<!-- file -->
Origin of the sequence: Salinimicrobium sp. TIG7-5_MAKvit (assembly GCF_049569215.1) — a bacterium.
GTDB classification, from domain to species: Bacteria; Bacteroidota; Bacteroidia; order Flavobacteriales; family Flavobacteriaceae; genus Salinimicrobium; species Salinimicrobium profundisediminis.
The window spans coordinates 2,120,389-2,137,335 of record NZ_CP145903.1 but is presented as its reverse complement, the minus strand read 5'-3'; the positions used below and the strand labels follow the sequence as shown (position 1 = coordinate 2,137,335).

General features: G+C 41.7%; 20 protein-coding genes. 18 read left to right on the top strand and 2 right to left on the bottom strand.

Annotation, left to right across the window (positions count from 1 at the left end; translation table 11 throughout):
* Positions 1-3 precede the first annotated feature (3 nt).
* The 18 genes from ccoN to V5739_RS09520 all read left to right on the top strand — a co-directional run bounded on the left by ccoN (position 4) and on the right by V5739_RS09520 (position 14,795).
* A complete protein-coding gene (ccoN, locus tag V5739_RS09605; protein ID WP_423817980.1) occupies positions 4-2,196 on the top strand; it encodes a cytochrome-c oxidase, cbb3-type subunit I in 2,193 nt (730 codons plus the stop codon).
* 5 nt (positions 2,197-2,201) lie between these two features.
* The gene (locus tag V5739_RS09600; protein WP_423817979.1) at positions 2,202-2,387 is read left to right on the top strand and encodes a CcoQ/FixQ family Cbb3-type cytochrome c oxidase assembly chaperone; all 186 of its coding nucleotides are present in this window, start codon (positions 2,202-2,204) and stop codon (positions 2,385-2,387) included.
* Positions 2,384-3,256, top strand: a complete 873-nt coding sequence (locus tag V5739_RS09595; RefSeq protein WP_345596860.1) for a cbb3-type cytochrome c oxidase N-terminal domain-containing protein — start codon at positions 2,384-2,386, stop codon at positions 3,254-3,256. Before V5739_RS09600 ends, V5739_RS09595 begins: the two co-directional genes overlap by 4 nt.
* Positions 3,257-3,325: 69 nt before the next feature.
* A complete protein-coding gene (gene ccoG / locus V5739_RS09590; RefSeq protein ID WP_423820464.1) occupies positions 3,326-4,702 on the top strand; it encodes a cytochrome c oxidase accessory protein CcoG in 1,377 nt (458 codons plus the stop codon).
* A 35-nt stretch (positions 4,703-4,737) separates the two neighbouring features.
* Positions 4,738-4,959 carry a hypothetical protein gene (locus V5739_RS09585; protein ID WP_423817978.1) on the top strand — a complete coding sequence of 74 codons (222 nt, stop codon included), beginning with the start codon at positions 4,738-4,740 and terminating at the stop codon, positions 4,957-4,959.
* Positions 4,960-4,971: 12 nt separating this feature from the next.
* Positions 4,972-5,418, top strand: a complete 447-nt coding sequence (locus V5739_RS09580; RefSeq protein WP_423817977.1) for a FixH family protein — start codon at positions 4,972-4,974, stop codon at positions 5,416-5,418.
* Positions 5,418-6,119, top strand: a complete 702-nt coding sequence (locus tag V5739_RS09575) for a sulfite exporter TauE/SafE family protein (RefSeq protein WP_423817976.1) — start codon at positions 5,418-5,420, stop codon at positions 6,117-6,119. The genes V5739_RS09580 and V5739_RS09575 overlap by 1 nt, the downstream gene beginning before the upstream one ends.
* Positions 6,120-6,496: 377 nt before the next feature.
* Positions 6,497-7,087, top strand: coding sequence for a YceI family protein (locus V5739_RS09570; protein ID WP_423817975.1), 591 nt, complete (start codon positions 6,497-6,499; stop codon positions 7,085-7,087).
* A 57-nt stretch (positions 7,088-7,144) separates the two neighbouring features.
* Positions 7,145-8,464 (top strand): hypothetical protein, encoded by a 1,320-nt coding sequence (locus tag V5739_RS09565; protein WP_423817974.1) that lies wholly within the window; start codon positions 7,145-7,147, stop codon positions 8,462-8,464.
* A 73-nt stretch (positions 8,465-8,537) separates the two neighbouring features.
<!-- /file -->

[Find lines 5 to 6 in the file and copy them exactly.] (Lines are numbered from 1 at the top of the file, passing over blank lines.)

Annotation, left to right across the window (positions count from 1 at the left end; translation table 11 throughout):
* Positions 1-3 precede the first annotated feature (3 nt).